A technical or quantitative trading system on a linear (i.e. delta 1) instrument is basically a bet on the autocorrelation of the underlying. The autocorrelation properties of the underlying can be examined directly through autocorrelation functions or indirectly through the Hurst exponent.

In this post, we are going to examine the mean-reverting and trending properties of SP500 directly using the autocorrelation functions. We do so with the goal of designing quantitative trading systems on stock indices.

Recall that,

*Autocorrelation, also known as serial correlation, is the correlation of a signal with a delayed copy of itself as a function of delay. Informally, it is the similarity between observations as a function of the time lag between them. The analysis of autocorrelation is a mathematical tool for finding repeating patterns, such as the presence of a periodic signal obscured by noise, or identifying the missing fundamental frequency in a signal implied by its harmonic frequencies. It is often used in signal processing for analyzing functions or series of values, such as time domain signals. Read more*

We implemented the autocorrelation functions in Python. We downloaded SPY data from 2009 to the present from Yahoo Finance. We then applied the Python program to the daily and monthly returns of SPY.

The graph below shows the autocorrelation (ACF) and partial autocorrelation (PACF) functions of **daily** SPY returns. We note that SPY returns are negatively correlated at lags 2-4, i.e. SPY is mean-reverting in the short term. This is consistent with the findings in the previous study performed using the Hurst exponent.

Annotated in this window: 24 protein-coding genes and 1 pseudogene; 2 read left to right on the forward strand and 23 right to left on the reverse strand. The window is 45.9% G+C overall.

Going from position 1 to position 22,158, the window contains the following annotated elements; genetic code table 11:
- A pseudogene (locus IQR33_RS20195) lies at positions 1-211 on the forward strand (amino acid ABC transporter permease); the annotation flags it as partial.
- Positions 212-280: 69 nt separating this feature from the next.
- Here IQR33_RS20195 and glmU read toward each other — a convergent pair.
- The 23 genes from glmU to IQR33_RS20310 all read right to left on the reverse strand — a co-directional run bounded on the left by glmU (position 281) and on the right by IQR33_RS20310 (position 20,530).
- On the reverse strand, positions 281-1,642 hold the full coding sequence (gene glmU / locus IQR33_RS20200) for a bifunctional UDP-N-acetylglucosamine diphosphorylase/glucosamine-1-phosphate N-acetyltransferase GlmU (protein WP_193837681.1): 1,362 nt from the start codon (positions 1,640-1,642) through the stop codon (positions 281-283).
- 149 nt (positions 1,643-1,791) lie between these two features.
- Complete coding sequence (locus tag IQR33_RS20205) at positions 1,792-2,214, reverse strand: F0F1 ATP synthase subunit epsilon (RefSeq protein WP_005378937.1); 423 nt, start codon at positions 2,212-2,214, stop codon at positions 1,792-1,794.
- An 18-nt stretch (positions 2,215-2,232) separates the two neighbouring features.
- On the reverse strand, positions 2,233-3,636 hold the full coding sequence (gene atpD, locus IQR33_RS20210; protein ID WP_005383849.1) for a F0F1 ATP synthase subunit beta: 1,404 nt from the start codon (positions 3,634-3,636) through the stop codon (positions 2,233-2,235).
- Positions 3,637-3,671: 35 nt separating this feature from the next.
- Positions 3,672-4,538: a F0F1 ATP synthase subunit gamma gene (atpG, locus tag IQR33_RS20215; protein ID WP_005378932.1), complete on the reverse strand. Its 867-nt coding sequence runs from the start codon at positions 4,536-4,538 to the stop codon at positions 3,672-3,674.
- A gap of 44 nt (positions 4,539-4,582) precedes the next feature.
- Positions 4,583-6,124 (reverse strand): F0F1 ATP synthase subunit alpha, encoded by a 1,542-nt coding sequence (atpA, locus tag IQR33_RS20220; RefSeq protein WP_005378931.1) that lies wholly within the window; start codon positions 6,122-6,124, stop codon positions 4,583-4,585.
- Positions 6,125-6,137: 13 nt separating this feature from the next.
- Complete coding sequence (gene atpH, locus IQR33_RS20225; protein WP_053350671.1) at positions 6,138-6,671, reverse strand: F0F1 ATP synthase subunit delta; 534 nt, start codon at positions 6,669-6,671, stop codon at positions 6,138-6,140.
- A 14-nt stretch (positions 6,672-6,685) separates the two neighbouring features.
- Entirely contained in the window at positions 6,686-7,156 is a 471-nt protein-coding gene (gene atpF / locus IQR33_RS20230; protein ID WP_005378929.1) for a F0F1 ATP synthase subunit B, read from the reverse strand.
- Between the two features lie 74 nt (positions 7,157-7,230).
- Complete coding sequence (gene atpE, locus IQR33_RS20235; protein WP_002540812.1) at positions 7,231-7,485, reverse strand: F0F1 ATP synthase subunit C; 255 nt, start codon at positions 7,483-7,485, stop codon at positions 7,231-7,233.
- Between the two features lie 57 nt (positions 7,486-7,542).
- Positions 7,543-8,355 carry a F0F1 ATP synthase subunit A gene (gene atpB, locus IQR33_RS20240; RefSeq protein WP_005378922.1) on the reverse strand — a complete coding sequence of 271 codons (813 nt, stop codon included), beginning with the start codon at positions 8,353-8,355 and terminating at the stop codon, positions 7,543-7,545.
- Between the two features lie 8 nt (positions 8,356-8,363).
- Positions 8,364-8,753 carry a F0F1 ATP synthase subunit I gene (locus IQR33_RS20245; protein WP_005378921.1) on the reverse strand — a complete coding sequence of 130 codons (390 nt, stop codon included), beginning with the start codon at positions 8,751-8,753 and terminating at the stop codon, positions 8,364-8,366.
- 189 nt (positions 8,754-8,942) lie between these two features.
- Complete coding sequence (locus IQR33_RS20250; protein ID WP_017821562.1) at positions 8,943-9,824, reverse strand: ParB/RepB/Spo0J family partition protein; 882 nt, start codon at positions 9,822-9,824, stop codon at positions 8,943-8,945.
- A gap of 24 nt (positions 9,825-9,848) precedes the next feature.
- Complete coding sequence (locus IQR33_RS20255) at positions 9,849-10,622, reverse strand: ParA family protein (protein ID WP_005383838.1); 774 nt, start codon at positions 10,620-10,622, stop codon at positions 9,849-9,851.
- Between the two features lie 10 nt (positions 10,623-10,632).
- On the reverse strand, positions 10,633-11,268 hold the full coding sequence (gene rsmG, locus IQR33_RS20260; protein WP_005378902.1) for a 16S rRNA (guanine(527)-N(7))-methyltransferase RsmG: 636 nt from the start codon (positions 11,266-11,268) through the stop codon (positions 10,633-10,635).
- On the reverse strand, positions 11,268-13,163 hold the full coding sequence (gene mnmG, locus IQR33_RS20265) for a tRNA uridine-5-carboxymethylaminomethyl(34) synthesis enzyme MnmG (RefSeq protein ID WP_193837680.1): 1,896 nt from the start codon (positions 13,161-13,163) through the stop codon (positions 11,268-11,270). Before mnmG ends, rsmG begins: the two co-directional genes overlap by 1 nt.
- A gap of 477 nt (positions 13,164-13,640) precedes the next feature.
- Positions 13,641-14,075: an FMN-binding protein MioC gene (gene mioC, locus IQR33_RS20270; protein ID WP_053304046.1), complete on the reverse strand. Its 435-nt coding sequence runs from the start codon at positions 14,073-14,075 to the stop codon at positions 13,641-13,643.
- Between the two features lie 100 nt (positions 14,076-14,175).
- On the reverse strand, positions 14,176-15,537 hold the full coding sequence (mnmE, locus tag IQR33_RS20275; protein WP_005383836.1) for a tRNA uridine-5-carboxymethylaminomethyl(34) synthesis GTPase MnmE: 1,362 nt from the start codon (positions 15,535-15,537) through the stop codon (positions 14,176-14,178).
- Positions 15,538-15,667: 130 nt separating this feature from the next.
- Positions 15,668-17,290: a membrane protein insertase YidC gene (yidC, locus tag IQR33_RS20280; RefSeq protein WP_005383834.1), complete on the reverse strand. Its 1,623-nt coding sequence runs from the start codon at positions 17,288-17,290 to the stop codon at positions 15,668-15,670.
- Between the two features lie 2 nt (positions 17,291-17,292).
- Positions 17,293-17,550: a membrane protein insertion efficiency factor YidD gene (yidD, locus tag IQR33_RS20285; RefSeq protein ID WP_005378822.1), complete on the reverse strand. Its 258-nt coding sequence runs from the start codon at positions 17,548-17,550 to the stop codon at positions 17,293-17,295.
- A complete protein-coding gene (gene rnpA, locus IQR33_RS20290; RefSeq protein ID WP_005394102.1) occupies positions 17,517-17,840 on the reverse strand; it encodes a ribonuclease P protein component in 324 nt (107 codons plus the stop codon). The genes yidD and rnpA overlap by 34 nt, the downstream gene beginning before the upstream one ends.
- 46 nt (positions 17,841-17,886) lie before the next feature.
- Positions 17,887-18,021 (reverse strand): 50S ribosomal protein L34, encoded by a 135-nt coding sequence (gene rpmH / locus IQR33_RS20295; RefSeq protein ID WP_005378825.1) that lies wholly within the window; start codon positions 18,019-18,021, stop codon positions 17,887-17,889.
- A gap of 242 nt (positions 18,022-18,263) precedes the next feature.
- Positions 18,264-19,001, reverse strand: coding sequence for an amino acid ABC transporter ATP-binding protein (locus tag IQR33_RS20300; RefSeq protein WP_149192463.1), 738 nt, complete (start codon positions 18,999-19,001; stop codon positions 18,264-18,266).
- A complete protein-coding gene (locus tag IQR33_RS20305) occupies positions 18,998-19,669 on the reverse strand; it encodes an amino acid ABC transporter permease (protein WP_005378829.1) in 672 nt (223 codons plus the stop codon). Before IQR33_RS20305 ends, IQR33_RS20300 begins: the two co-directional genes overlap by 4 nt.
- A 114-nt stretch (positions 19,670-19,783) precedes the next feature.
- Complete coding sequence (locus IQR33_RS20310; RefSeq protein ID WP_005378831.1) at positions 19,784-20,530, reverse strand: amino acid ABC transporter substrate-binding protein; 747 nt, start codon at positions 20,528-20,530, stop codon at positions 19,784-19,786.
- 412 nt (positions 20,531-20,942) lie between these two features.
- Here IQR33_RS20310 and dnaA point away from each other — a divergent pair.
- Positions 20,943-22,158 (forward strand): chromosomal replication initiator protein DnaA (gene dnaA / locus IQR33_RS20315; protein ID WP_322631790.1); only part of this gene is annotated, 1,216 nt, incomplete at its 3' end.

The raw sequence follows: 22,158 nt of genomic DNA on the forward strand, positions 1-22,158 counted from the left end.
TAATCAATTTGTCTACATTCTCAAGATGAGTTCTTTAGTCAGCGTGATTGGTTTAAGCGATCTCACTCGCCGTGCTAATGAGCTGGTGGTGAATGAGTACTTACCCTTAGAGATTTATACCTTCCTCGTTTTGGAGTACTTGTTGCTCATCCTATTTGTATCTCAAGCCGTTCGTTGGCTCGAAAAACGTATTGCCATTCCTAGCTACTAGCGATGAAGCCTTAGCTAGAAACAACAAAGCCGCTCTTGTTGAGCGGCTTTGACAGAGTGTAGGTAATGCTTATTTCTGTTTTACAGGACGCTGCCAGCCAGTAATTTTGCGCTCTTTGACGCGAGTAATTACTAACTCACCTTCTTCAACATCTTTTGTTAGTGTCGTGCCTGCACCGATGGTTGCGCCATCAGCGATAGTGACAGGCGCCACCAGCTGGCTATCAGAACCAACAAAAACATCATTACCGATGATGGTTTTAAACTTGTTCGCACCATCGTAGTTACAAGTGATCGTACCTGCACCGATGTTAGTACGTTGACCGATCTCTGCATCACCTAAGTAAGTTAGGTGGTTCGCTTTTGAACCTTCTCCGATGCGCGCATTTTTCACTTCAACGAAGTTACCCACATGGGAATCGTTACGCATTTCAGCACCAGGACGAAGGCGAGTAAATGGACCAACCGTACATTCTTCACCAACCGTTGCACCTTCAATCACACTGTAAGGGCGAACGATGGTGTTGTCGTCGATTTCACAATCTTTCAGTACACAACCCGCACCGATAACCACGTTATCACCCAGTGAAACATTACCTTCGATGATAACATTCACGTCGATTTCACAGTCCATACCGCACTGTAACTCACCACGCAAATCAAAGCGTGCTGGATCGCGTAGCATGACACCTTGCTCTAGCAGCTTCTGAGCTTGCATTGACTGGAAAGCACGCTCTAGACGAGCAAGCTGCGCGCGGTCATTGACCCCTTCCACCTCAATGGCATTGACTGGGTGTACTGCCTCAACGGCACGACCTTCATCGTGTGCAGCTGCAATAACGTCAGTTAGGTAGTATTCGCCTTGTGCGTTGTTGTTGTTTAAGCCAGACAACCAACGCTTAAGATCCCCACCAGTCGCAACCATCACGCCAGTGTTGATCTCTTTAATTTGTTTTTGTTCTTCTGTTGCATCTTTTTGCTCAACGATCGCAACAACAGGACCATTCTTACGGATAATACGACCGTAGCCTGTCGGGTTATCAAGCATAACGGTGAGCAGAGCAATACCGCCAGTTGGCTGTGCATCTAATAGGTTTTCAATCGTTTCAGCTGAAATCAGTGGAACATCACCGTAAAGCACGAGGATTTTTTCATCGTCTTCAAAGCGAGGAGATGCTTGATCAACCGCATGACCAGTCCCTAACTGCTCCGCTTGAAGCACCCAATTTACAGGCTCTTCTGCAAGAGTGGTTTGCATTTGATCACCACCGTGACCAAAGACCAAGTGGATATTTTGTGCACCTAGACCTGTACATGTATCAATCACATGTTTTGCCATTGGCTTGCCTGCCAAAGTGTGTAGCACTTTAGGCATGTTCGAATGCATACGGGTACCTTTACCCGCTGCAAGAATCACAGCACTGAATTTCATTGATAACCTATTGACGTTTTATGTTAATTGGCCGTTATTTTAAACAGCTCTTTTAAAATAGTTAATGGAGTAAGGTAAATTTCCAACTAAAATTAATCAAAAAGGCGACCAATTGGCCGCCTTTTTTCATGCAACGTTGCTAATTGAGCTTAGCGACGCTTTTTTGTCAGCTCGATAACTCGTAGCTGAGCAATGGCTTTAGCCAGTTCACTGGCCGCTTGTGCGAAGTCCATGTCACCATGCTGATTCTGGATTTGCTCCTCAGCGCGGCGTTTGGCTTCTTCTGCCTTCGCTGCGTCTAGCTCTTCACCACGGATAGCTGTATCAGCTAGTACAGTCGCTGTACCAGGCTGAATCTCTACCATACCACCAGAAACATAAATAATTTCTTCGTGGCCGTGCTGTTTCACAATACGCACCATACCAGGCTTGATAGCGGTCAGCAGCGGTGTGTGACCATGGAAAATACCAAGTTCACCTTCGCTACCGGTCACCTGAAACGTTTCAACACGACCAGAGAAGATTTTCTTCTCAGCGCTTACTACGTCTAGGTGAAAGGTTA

The graph below shows the autocorrelation and partial autocorrelation functions of **monthly** SPY returns. We observe that the monthly returns are positively correlated around lag 9. This means that in a long term, SPY is trending.

In summary, using the autocorrelation functions, we demonstrated that the SP500 is mean-reverting in the short term and trending in the long term. In the next installments, we will design trading systems based on the mean-reverting and trending properties of SPY.

but i also see that is mean reverting in longer time periods as seen in the charts. do you ignore 20+ lags?

True, we ignore the 20+ lags as it’s the timeframe we’re not interested in. I remember there is a research paper that stated that in a very long timeframe, stock indices are mean reverting. If I find it I will post it here. Thanks for asking.